World No Tobacco Day 2020: Youth Perspectives

louis-johansson speaking out about world no tobacco day

World No Tobacco Day (May 31), is a global day that aims to raise awareness on the harmful effects of tobacco use and second-hand exposure, and to discourage the use of tobacco in any form. WNTD 2020 focuses on protecting youth from tobacco and related industry manipulation and preventing youth from using tobacco and nicotine products. This WNTD NCD Child joins the fight in exposing industry manipulation and creating a tobacco-free generation by empowering young people with the knowledge and tools to stand up against big tobacco companies.

Read on to learn how NCD Child youth advocates are joining the fight against tobacco industries in their country and the message they have on WNTD.

NCD Child youth advocates celebrate WNTD 2020
Louise Johansson

Louise Johansson is a global health advocate from Sweden working with two non-profit organizations. She is the Education Executive at “A Non Smoking Generation”, dealing with tobacco prevention among young people through lectures and social media, and has been working in the tobacco prevention field for seven years, inspiring and motivating young people and advocating for policies like smoke-free public places, tobacco-free school time.

How are tobacco and related industries manipulating and attracting young people to tobacco or nicotine products in your country?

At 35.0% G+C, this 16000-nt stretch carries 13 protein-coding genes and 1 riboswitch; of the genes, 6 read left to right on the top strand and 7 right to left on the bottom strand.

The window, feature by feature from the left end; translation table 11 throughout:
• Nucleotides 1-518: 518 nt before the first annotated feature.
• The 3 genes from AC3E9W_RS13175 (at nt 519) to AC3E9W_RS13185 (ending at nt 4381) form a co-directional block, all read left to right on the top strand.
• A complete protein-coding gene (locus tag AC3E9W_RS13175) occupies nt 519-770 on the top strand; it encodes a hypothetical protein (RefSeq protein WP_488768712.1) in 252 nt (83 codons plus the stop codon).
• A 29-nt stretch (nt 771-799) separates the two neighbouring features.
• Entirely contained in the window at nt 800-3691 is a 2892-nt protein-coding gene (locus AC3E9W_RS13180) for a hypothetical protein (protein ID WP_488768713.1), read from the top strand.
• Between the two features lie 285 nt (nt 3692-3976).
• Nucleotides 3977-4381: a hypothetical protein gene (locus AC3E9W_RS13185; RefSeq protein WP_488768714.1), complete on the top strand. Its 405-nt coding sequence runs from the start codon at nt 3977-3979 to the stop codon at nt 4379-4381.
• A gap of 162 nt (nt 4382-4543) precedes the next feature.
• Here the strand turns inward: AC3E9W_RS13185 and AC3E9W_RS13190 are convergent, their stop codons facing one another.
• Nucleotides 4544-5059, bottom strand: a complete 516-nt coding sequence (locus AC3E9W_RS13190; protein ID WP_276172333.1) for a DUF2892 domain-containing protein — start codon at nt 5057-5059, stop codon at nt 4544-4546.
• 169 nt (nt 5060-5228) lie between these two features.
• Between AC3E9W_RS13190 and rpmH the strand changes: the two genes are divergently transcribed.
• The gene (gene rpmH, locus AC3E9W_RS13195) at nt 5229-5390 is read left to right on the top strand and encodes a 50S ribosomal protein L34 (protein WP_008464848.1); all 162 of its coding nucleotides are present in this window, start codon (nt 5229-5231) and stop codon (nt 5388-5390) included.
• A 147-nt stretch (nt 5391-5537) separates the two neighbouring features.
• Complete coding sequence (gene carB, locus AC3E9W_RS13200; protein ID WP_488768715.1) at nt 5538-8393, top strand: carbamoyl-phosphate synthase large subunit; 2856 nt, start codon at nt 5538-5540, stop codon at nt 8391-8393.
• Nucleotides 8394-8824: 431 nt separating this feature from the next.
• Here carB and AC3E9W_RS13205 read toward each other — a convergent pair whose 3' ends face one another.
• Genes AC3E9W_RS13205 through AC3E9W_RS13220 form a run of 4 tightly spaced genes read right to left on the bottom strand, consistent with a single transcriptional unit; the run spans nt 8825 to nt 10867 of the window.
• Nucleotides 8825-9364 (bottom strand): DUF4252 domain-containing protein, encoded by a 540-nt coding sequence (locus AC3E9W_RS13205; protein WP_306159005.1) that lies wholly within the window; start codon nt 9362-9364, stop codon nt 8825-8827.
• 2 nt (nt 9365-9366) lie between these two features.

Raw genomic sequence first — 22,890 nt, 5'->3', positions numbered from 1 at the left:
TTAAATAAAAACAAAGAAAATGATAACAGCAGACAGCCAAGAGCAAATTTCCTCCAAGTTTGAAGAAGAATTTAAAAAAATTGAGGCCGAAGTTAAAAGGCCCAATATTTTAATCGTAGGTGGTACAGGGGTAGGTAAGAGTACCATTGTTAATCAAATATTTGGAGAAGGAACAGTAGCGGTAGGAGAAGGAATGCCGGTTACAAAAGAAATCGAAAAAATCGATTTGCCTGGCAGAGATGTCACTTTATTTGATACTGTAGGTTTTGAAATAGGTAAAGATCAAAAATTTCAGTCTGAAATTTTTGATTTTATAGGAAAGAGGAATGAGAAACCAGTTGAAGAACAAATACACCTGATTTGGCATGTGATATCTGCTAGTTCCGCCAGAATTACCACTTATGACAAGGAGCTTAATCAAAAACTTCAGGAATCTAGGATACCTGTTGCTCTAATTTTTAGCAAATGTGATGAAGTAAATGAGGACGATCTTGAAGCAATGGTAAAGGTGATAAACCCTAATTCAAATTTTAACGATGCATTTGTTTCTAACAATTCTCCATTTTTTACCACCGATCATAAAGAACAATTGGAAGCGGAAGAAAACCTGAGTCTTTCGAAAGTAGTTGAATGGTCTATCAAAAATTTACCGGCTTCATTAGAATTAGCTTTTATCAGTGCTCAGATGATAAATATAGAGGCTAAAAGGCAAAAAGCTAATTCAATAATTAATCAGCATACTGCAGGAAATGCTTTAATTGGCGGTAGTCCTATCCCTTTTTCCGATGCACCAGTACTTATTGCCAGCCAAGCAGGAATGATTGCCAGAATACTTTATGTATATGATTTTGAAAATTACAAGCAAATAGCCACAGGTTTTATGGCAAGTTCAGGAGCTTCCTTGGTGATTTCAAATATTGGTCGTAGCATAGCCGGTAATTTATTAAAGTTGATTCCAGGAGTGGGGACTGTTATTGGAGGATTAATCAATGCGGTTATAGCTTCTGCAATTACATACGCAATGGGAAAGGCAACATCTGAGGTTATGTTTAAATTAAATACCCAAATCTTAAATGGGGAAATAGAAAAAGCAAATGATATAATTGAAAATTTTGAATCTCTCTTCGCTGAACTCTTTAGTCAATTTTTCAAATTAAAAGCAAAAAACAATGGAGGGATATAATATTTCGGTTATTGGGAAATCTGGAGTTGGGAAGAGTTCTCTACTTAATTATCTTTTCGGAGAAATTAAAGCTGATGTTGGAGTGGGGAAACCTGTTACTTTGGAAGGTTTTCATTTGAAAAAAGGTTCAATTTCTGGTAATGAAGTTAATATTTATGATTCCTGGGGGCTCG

The tobacco industry in Sweden is trying hard to claim themselves as a public health partner by “harm reduction” and they are constantly trying to weaken or ally themselves with everyone who is within public health. Innovations are a top strategy used to attract a younger crowd. The Swedish snus (a pouch one puts under the lip) industry, as well as e-cigarette and heat-not-burn brands, are on the offence. By circumventing the current legislation, they make attractive package design, appealing flavours and market products directly to young people with influential profiles through social media. They falsely call their nicotine pouches “white” and “tobacco-free” which makes it appear less harmful and more sustainable to many youths. We know that it is nothing of those things, the nicotine is extracted from the tobacco plant and this is green- and health washing in its purest form.

What are some ways to empower young people to engage in the fight against Big Tobacco?